Electronic Design

Solid State Emerging From Infancy

Significant steps forward in solid-state electronics appeared to be the dominant theme of the recent 1961 IRE International Convention and Show in New York. Significant developments at the year's biggest electronic convention included the following:

  • Important semiconductor progress: Laminar diodes and transistors were introduced at the show by Pacific Semiconductors, Inc., Culver City, Calif. A fast switching germanium transistor designated ECDC (Electrochemical Diffused Collector) was introduced by Sprague Electronics Co., North Adams, Mass. It is said to withstand higher currents than conventional types. A new semiconductor field-effect tetrode offering very high input impedance was shown for the first time by Crystalonics, Inc., Cambridge, Mass. Epitaxial transistors also drew high interest as several varieties were shown. RCA, Somerville, N.J., announced its entry into the field, and Fairchild Semiconductor Corp., Mountain View, Calif., introduced a planar epitaxial transistor.
  • Logic circuits in transistor cans: These logic nets in TO- 5 and TO-18 cans were shown by Raytheon Corp., Boston, Fairchild, and General Instrument Corp., Newark, N.J.
  • New devices: A new flat-panel display device for moving images described by Stephen Yando, GTE Corp. Laboratories, Bayside, N.Y., uses both piezoelectric and photoelectric effects (see photo). An electroluminescent phosphor coating is applied to a ceramic plate which has electrodes at the sides. When voltage pulses are applied to the electrodes, electric fields are set up in the ceramic because of piezoelectric effects. These fields cause the phosphor coating to luminesce. Spot positions are controlled by timing of the pulses from each edge of the plate, and the spot intensity is modulated by an electric field applied to a transparent conductive coating over the electroluminescent layer. Lead zirconate-titanate was used by Yando for his experiment. A nonlinear resistance layer is included in the panel to cut off spurious effects of noninteracting signals. Trace brightness of about 0.1 ft-L and spot size of about 80 mils have been achieved.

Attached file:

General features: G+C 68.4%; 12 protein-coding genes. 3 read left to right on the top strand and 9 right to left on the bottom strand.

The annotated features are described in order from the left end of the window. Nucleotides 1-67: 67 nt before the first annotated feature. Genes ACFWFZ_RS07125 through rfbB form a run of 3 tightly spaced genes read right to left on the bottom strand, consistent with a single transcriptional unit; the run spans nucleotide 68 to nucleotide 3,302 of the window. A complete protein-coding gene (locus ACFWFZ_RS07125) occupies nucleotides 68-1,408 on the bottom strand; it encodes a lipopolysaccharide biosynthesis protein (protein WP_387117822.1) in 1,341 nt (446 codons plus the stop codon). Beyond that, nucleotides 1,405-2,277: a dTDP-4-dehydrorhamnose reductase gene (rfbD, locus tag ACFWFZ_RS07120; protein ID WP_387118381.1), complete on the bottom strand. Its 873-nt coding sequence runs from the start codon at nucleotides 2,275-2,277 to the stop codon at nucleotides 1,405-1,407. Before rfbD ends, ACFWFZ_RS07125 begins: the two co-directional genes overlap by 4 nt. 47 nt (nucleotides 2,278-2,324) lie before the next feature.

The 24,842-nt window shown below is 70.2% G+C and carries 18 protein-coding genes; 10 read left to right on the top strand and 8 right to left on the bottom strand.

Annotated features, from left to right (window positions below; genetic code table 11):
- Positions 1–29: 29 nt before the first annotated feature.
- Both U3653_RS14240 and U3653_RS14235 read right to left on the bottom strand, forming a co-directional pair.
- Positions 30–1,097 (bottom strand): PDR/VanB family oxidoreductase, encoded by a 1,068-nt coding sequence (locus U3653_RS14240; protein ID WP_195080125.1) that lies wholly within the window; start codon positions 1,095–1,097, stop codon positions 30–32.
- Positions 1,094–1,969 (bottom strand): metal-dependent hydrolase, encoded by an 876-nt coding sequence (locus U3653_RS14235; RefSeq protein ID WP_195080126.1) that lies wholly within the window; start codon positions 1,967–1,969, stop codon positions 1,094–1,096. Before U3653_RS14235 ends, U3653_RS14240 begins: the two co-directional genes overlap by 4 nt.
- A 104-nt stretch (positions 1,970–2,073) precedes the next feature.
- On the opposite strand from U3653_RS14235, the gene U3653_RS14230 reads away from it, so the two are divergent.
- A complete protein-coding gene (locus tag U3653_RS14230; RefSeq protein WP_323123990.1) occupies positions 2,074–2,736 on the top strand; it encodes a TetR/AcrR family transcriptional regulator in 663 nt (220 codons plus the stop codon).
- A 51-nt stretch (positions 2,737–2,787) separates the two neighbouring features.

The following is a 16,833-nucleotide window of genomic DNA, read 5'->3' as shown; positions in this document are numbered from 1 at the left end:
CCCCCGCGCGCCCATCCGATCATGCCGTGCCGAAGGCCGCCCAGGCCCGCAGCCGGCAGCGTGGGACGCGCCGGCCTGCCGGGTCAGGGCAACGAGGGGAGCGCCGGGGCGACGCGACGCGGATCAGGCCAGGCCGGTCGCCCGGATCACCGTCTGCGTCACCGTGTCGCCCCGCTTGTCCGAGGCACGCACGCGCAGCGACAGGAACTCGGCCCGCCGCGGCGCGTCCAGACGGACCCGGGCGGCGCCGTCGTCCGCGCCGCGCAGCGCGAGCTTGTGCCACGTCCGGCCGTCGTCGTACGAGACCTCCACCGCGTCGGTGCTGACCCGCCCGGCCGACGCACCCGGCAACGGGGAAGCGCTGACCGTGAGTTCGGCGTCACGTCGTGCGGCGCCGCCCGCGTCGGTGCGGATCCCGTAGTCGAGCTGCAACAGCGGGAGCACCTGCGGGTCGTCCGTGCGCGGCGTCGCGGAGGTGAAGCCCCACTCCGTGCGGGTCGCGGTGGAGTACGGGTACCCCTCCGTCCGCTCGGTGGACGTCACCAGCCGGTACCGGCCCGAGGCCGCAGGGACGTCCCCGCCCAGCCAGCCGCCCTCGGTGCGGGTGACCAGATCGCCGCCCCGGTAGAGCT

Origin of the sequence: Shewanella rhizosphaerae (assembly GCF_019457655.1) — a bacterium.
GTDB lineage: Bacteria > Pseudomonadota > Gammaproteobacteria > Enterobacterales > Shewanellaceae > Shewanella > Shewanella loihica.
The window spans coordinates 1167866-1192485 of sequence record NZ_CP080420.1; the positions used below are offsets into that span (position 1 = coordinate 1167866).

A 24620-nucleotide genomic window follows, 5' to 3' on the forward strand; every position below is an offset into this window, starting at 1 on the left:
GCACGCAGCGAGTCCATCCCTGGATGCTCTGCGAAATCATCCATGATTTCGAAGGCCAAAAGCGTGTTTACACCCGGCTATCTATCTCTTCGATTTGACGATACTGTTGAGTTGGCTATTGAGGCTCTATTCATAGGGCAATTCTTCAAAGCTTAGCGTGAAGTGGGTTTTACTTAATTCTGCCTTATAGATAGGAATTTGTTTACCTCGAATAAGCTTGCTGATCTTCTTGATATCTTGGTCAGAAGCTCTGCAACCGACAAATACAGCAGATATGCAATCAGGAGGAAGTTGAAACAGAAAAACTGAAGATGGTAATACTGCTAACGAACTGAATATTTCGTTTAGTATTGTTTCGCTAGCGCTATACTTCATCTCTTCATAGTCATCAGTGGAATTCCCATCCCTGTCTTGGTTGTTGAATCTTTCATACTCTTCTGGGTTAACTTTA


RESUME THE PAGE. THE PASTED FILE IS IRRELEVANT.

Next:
A gallium-arsenide transducer that converts electrical energy to ultrasonic at microwave frequencies was described by a Bell Labs scientist Donald L. White. According to Mr. White, two immediate applications will be in microwave delay lines and as a scientific tool in the study of materials. (Electronic Design, April 12, 1961, p. 8)

The IRE Show in New York, with over 65,000 in attendance, was still the biggest in the electronics industry. It also was the major venue for new product announcements. The field-effect transistor and many ICs made their debut at the 1961 show.

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